By indexer
2 years ago

Wild pansy

The wild pansy (Viola tricolor) grows throughout Britain on both cultivated and waste ground. It is also found on grassland and sand dunes.

It grows up to 12 inches (30 centimetres) high, producing leafy branching stems which each bear several flowers. The leaves are oval in shape with shallow blunt teeth. Leaf-like stipules, with deep lobes, grow at the base of each leaf stalk.

The name “tricolor” refers to the fact that wild pansies can be yellow, violet-blue or pink, although the last of these is less common. A combination of colours, along with white, is often found in the same flower. Flowering takes place from April to September. When ripe, the fruit capsule splits into three parts.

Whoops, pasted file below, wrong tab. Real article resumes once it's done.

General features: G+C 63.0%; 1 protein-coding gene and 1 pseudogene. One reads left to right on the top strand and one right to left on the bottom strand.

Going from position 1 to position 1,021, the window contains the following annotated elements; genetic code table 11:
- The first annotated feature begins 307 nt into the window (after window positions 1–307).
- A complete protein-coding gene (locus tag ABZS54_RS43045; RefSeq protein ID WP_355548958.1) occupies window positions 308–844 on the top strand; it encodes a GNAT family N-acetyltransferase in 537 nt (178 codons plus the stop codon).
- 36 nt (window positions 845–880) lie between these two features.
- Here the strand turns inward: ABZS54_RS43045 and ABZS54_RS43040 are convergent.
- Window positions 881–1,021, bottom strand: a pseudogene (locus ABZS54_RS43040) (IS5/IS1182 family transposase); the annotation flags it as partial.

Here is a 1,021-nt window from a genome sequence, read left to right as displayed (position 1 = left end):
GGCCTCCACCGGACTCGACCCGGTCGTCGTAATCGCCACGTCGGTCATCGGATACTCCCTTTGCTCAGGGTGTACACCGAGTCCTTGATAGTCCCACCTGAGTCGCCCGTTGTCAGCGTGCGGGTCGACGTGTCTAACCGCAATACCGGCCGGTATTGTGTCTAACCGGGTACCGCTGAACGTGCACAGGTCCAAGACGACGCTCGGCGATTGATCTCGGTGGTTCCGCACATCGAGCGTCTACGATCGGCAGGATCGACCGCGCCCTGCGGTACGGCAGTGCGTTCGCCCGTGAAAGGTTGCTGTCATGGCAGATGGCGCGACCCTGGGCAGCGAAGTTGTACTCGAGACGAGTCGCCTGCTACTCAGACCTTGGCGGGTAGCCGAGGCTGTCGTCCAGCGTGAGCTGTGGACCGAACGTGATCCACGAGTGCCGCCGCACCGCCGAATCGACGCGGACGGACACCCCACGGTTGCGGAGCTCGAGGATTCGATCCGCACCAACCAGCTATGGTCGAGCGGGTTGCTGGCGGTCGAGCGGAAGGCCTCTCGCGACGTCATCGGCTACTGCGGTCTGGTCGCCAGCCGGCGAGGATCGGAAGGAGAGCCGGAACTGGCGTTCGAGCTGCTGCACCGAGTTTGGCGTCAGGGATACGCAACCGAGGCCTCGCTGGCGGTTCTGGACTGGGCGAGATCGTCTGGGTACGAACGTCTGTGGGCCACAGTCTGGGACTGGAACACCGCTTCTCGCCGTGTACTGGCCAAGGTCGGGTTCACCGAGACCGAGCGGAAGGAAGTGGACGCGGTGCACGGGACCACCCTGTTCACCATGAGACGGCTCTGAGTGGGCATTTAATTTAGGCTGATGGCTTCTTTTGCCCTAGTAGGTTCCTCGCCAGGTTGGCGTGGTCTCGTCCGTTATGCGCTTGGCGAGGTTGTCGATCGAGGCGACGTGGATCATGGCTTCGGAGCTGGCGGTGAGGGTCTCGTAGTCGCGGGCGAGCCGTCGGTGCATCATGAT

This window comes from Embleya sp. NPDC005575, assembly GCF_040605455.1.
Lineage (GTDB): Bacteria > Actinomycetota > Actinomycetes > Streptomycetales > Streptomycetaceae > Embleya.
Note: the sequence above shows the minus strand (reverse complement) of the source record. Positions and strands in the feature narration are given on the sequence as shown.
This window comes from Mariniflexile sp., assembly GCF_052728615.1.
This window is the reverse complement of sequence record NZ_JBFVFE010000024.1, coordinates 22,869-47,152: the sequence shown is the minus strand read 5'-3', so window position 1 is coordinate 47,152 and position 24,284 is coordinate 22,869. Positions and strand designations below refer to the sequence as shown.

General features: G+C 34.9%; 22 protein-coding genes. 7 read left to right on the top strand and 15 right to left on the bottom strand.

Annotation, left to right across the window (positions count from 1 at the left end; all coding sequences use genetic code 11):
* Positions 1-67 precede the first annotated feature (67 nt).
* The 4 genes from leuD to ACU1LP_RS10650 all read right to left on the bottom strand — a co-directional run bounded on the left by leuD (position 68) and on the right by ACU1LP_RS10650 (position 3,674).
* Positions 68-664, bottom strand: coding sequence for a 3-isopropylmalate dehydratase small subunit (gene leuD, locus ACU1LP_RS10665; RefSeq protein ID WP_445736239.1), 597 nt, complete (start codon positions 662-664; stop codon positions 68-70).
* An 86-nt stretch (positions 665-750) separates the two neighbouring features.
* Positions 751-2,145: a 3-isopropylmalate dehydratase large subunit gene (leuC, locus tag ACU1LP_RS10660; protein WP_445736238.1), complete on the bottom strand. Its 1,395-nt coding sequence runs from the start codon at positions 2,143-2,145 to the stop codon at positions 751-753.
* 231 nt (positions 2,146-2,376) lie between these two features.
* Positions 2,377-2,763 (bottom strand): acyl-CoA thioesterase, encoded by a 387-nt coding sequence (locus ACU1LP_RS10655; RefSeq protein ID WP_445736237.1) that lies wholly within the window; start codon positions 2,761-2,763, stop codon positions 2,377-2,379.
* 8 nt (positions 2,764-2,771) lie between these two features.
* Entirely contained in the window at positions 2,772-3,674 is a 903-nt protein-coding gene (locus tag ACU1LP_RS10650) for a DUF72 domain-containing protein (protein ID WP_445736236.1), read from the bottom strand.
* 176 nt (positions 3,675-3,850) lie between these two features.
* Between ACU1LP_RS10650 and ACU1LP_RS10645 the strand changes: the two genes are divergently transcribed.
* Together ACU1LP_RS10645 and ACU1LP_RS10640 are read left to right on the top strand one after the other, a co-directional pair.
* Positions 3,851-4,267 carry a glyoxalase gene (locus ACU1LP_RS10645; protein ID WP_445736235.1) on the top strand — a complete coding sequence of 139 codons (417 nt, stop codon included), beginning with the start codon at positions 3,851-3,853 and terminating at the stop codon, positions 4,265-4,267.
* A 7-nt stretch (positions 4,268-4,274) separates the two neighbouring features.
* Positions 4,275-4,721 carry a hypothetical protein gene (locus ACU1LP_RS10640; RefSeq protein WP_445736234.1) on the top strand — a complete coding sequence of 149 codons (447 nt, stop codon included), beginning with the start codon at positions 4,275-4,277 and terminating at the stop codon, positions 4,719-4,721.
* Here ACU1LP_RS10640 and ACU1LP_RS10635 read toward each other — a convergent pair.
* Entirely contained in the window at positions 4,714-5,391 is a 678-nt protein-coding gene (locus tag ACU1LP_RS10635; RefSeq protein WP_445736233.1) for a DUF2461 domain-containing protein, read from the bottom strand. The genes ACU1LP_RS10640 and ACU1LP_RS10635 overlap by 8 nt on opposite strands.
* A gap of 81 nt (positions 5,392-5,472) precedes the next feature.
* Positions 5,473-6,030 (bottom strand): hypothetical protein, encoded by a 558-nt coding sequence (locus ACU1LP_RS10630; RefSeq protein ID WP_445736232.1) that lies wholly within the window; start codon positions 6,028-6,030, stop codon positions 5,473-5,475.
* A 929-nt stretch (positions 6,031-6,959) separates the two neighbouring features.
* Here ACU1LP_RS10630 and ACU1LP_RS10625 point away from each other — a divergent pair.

The natural attractiveness of the wild pansy has encouraged horticulturalists to produce hybrids with large flowers and reduced stalk growth that are now familiar garden plants.

The name “pansy” is a corruption of the French “pensée”, which brings to mind the line from Shakespeare’s Hamlet: “There is pansies, that’s for thought”. The plant was supposed to be a symbol of remembrance and it is also associated with love – hence the alternative names of “heartsease” and “love-in-idleness”. In “A Midsummer Night’s Dream” Oberon squeezes the juice of heartsease into Titania’s eyes to make her fall in love with Bottom.
2 years
soncee Lovely pansy
2 years